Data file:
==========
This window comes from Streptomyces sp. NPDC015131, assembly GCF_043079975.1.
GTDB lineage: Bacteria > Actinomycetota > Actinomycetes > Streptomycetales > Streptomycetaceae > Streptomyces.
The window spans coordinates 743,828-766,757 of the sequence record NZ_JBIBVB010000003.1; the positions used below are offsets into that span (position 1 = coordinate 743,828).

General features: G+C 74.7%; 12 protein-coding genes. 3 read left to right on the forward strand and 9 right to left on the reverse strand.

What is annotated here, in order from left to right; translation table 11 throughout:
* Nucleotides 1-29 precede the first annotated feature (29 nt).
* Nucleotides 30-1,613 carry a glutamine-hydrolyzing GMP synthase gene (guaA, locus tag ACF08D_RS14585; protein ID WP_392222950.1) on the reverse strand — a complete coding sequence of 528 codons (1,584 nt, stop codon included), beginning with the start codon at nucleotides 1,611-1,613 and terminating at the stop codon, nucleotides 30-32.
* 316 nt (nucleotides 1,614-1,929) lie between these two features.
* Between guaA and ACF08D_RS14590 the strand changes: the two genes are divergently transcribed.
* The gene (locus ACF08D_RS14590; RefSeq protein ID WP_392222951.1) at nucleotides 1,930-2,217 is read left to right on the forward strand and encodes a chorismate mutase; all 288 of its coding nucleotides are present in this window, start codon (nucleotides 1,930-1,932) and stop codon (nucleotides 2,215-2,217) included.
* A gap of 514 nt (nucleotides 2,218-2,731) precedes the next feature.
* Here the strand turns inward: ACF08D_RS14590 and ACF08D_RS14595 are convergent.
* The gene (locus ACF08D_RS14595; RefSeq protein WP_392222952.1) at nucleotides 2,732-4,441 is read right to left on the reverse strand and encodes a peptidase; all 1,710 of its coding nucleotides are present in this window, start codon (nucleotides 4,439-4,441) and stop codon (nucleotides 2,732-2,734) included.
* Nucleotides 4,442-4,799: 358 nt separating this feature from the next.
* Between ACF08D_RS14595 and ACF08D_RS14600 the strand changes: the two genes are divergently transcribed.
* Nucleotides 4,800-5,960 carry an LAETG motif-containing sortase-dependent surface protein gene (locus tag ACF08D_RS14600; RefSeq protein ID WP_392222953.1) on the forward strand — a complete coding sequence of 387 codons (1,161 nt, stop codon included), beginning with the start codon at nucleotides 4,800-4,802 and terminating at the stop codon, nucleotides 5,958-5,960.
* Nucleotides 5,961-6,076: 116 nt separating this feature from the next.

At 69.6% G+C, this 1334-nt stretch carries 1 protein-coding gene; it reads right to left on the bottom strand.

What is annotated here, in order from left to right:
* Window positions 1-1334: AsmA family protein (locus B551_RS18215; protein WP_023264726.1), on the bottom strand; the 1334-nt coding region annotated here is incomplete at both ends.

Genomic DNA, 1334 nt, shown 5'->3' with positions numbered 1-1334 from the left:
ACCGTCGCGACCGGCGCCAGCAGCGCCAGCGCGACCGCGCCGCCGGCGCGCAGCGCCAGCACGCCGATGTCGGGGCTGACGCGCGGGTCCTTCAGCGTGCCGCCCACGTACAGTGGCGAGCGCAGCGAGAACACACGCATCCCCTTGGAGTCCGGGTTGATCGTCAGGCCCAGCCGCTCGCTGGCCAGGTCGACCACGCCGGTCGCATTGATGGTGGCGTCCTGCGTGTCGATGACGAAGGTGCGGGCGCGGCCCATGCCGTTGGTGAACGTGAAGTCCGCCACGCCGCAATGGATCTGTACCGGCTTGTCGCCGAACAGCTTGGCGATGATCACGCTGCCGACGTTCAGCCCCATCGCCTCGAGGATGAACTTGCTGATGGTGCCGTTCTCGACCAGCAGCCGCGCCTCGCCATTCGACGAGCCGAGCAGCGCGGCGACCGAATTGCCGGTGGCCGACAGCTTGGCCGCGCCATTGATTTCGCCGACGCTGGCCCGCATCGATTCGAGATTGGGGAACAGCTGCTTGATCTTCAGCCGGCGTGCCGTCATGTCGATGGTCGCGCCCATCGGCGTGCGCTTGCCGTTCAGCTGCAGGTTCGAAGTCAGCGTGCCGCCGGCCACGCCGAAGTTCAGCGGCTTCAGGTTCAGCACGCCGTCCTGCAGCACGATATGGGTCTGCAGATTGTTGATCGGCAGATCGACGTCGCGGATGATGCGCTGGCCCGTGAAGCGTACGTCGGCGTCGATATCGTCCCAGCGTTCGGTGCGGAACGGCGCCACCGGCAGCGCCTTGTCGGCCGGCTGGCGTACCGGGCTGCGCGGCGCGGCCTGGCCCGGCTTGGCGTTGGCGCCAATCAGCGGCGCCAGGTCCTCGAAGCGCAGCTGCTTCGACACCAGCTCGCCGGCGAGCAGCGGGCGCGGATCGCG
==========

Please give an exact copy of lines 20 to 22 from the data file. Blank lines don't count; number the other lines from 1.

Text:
* Window positions 1-1334: AsmA family protein (locus B551_RS18215; protein WP_023264726.1), on the bottom strand; the 1334-nt coding region annotated here is incomplete at both ends.

Genomic DNA, 1334 nt, shown 5'->3' with positions numbered 1-1334 from the left:
ACCGTCGCGACCGGCGCCAGCAGCGCCAGCGCGACCGCGCCGCCGGCGCGCAGCGCCAGCACGCCGATGTCGGGGCTGACGCGCGGGTCCTTCAGCGTGCCGCCCACGTACAGTGGCGAGCGCAGCGAGAACACACGCATCCCCTTGGAGTCCGGGTTGATCGTCAGGCCCAGCCGCTCGCTGGCCAGGTCGACCACGCCGGTCGCATTGATGGTGGCGTCCTGCGTGTCGATGACGAAGGTGCGGGCGCGGCCCATGCCGTTGGTGAACGTGAAGTCCGCCACGCCGCAATGGATCTGTACCGGCTTGTCGCCGAACAGCTTGGCGATGATCACGCTGCCGACGTTCAGCCCCATCGCCTCGAGGATGAACTTGCTGATGGTGCCGTTCTCGACCAGCAGCCGCGCCTCGCCATTCGACGAGCCGAGCAGCGCGGCGACCGAATTGCCGGTGGCCGACAGCTTGGCCGCGCCATTGATTTCGCCGACGCTGGCCCGCATCGATTCGAGATTGGGGAACAGCTGCTTGATCTTCAGCCGGCGTGCCGTCATGTCGATGGTCGCGCCCATCGGCGTGCGCTTGCCGTTCAGCTGCAGGTTCGAAGTCAGCGTGCCGCCGGCCACGCCGAAGTTCAGCGGCTTCAGGTTCAGCACGCCGTCCTGCAGCACGATATGGGTCTGCAGATTGTTGATCGGCAGATCGACGTCGCGGATGATGCGCTGGCCCGTGAAGCGTACGTCGGCGTCGATATCGTCCCAGCGTTCGGTGCGGAACGGCGCCACCGGCAGCGCCTTGTCGGCCGGCTGGCGTACCGGGCTGCGCGGCGCGGCCTGGCCCGGCTTGGCGTTGGCGCCAATCAGCGGCGCCAGGTCCTCGAAGCGCAGCTGCTTCGACACCAGCTCGCCGGCGAGCAGCGGGCGCGGATCGCG